The Centers for Disease Control and Prevention (CDC) recommend:

    • Screening all pregnant women for the presence of GBS in the vagina and rectum between 35 and 37 weeks of pregnancy unless GBS has already been detected in a urine sample during the pregnancy or the woman has had a previous infant with invasive GBS disease. When GBS is detected during screening, the woman should be treated with intravenous (IV) antibiotics during labor and delivery.
    • If a woman has already had GBS detected in a urine sample earlier in her pregnancy or had a previous newborn with GBS, she should automatically receive IV antibiotics during delivery.
    • Pregnant women who have not yet been tested for GBS and have preterm labor or whose membranes have ruptured more than 18 hours previously or who have a fever during labor should receive IV antibiotics.

    Healthcare practitioners check newborns soon after birth for signs and symptoms of GBS and sepsis, and if present, perform additional testing (e.g., culture of the infant's blood or spinal fluid) and treating newborns promptly if necessary.

    GBS testing may include the following:

    • The recommended test for prenatal GBS screening is a culture of the vagina and rectum. For this test, a swab of both sites is placed into a selective enrichment broth, which encourages the growth of any GBS present. If bacteria grow in the broth, additional tests are done to confirm the presence of GBS.
    • In certain instances, molecular tests that detect and identify the genetic material of the bacteria directly in vaginal and rectal swabs may be used. Direct testing without broth enrichment is not as sensitive as culture, so these tests are not recommended for routine screening of women in their 35th to 37th week of pregnancy and who are not yet in labor. They may be used to screen women who are in labor and have no record of prior testing for GBS and who have no obvious risk factors for the disease. Some factors that can increase risk include premature labor, fever, or prolonged rupture of membranes.
    • Urine cultures may be used for screening for significant numbers of GBS.
    • Antimicrobial susceptibility testing is not routinely done since GBS is routinely susceptible to ampicillin. However, testing should be performed to determine effective antibiotic therapy for women who are positive for GBS and severely allergic to penicillin and related antibiotics.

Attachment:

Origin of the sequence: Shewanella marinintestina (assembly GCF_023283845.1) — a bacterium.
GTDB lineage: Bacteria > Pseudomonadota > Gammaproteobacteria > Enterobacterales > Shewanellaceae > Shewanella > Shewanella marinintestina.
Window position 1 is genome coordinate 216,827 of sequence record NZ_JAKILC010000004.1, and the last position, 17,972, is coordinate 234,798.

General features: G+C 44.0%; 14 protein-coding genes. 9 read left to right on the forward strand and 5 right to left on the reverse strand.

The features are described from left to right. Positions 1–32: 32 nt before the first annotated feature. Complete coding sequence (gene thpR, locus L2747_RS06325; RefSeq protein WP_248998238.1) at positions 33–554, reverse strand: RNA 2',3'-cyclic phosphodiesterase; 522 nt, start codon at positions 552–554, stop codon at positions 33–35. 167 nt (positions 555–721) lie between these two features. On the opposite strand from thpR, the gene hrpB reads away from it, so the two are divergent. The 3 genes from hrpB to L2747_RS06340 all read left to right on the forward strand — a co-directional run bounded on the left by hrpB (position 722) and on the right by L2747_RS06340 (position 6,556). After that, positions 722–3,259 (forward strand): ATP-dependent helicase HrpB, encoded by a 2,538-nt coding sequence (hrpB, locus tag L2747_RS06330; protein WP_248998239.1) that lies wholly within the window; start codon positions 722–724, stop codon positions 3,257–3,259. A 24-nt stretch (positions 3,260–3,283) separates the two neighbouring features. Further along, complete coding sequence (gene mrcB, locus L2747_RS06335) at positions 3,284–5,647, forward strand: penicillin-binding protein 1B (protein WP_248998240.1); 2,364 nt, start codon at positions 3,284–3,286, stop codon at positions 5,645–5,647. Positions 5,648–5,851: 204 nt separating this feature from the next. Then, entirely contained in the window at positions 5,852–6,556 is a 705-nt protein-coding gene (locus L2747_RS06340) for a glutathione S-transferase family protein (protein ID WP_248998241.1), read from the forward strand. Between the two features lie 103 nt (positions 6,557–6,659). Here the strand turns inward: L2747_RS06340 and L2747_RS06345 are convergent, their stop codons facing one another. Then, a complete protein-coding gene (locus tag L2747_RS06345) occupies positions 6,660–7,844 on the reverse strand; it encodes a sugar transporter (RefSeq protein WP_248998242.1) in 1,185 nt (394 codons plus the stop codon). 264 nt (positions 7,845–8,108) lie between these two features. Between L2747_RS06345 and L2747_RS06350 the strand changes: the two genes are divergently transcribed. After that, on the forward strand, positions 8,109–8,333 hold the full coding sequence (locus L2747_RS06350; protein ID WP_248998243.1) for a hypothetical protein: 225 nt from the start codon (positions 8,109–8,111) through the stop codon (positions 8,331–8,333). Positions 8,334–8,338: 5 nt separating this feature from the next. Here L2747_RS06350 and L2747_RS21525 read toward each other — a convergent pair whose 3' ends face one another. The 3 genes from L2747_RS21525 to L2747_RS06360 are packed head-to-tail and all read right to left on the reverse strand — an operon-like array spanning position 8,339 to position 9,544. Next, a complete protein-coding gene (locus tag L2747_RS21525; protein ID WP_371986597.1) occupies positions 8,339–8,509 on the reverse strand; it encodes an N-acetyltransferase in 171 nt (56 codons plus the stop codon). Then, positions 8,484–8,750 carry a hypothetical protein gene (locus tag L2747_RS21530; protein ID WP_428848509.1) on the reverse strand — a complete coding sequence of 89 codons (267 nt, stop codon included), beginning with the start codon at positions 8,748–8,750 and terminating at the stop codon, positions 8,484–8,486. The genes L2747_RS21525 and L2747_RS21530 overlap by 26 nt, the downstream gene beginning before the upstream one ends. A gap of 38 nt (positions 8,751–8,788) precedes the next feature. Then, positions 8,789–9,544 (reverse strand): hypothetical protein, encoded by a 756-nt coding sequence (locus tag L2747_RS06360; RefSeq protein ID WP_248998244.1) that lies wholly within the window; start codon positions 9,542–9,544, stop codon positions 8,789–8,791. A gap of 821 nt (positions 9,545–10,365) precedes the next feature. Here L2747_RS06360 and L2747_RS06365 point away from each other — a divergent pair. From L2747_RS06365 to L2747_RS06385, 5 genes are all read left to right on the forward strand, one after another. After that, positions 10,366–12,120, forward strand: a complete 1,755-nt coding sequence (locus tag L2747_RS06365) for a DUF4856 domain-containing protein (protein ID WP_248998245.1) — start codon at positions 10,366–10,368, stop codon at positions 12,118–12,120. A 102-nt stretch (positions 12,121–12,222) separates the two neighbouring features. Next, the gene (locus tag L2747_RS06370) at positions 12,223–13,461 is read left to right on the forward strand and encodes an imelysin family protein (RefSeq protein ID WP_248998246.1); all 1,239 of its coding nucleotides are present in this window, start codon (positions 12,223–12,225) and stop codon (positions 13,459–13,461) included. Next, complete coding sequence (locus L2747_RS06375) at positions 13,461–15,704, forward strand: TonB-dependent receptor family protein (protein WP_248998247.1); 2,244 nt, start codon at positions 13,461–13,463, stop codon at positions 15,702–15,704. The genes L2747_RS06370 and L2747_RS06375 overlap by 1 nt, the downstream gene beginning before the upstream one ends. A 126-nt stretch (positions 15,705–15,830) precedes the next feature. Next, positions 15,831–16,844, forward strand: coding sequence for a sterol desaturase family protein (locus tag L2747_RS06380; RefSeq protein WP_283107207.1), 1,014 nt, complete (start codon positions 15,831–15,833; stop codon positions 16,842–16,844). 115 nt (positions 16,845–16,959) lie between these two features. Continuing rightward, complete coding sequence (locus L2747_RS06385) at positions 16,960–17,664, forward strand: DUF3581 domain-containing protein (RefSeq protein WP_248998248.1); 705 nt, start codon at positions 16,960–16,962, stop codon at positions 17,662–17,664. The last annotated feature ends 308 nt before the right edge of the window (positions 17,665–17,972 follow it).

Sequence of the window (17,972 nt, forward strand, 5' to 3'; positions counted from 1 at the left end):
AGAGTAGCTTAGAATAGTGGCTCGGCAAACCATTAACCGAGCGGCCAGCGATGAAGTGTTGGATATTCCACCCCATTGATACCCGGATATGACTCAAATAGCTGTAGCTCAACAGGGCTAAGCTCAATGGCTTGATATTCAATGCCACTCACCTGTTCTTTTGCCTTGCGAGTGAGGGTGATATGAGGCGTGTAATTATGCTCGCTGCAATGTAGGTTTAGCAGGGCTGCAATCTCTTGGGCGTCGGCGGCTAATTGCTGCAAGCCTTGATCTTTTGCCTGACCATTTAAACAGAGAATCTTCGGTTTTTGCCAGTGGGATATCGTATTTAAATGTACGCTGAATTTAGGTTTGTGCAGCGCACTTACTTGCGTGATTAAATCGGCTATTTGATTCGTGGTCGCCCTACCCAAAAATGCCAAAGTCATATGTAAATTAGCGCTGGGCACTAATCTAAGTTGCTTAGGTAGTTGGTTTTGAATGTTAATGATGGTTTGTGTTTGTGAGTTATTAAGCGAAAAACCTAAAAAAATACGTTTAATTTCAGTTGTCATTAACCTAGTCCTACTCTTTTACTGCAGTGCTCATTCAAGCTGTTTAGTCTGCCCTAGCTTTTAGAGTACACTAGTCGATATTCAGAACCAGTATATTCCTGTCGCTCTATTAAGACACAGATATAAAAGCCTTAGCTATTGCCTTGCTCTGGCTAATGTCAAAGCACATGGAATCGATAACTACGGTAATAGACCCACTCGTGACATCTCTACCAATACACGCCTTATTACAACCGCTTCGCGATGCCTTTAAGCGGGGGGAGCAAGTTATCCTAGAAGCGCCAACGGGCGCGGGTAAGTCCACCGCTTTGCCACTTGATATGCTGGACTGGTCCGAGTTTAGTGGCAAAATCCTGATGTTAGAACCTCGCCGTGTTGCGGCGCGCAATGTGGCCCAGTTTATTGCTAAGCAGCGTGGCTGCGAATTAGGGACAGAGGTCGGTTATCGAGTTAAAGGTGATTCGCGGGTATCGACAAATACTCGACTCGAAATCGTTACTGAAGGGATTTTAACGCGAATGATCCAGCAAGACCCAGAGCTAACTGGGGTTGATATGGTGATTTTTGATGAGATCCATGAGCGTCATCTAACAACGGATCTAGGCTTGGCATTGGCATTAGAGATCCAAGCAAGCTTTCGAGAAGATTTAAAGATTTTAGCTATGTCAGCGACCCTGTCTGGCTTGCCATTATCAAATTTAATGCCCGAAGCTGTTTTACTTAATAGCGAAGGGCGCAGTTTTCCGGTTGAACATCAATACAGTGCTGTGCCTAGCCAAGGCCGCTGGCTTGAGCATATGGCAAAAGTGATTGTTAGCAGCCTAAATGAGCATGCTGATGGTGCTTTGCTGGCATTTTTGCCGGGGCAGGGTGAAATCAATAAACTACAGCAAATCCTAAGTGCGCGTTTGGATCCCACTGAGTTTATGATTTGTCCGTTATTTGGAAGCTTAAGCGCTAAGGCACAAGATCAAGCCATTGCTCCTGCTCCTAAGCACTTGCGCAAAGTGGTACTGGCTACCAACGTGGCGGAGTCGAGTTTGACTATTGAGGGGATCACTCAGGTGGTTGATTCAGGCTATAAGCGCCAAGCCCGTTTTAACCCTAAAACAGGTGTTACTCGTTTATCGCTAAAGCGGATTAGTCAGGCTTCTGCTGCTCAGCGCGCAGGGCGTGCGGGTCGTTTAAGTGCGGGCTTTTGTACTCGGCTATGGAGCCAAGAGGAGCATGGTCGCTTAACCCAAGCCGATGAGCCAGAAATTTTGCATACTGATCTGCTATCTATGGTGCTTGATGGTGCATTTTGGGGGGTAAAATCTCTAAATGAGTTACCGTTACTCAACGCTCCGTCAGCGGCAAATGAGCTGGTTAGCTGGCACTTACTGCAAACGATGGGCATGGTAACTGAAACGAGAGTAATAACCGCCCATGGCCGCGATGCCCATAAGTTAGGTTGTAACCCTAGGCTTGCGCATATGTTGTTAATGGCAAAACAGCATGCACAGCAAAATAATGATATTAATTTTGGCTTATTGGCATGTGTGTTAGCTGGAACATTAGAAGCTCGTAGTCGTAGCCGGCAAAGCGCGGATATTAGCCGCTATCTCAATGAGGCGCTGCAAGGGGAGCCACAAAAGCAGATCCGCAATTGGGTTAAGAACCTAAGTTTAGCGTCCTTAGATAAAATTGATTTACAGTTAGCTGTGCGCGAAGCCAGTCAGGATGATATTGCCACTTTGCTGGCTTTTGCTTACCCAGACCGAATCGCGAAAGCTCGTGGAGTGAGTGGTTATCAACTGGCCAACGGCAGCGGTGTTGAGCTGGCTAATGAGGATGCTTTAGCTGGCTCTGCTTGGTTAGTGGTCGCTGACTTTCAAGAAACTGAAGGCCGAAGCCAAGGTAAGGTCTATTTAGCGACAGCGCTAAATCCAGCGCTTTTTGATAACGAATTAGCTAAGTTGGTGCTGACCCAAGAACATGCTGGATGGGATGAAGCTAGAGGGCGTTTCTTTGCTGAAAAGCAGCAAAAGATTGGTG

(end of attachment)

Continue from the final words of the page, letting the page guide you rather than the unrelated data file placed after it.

• When is it ordered?

    Group B strep screening is usually ordered when a woman is 35 to 37 weeks pregnant. A woman can be positive for GBS at one time during her pregnancy and negative at another. That is why it is important to screen a woman late in her pregnancy, closer to the time when she will deliver and could potentially pass the bacteria to her newborn.

    Testing should also be performed when a woman goes into labor prior to 35 weeks of pregnancy to determine her GBS status.

  • What does the test result mean?

    A positive test for GBS in a healthy pregnant woman means that the bacteria are currently present in her vagina and/or rectum and she is at risk of passing the bacteria to her infant. She should be given antibiotics intravenously during labor to prevent spreading the bacteria to her baby. This treatment is known as intrapartum prophylaxis.

    Pregnant women who have a urine culture positive for significant numbers of GBS any time during their pregnancy should receive appropriate intrapartum prophylaxis to prevent disease in their infants.

    A negative result means that the woman is not likely to have GBS in the areas tested. No intrapartum prophylaxis is recommended unless she has other risk factors.

  • Is there anything else I should know?

    Every pregnant woman should know her GBS status before she delivers and discuss with her healthcare practitioner what antibiotic treatment will be given during her labor if she is positive for GBS.

    CDC recommendations represent contributions from and a consensus amongst a large number of national health organizations, including the American College of Obstetricians and Gynecologists, the American Academy of Pediatrics, the American College of Nurse-Midwives, the American Academy of Family Physicians, and the American Society for Microbiology.

  • Is it possible to prevent a group B strep (GBS) infection in newborns?

    Administering antibiotics during labor to those who are colonized with GBS has greatly decreased the incidence of babies born with early-onset GBS infection. A GBS vaccine is not currently available.

  • Is GBS considered a sexually transmitted disease (STD)?
    No. It is a common bacterium that colonizes both men and women and is not considered an STD.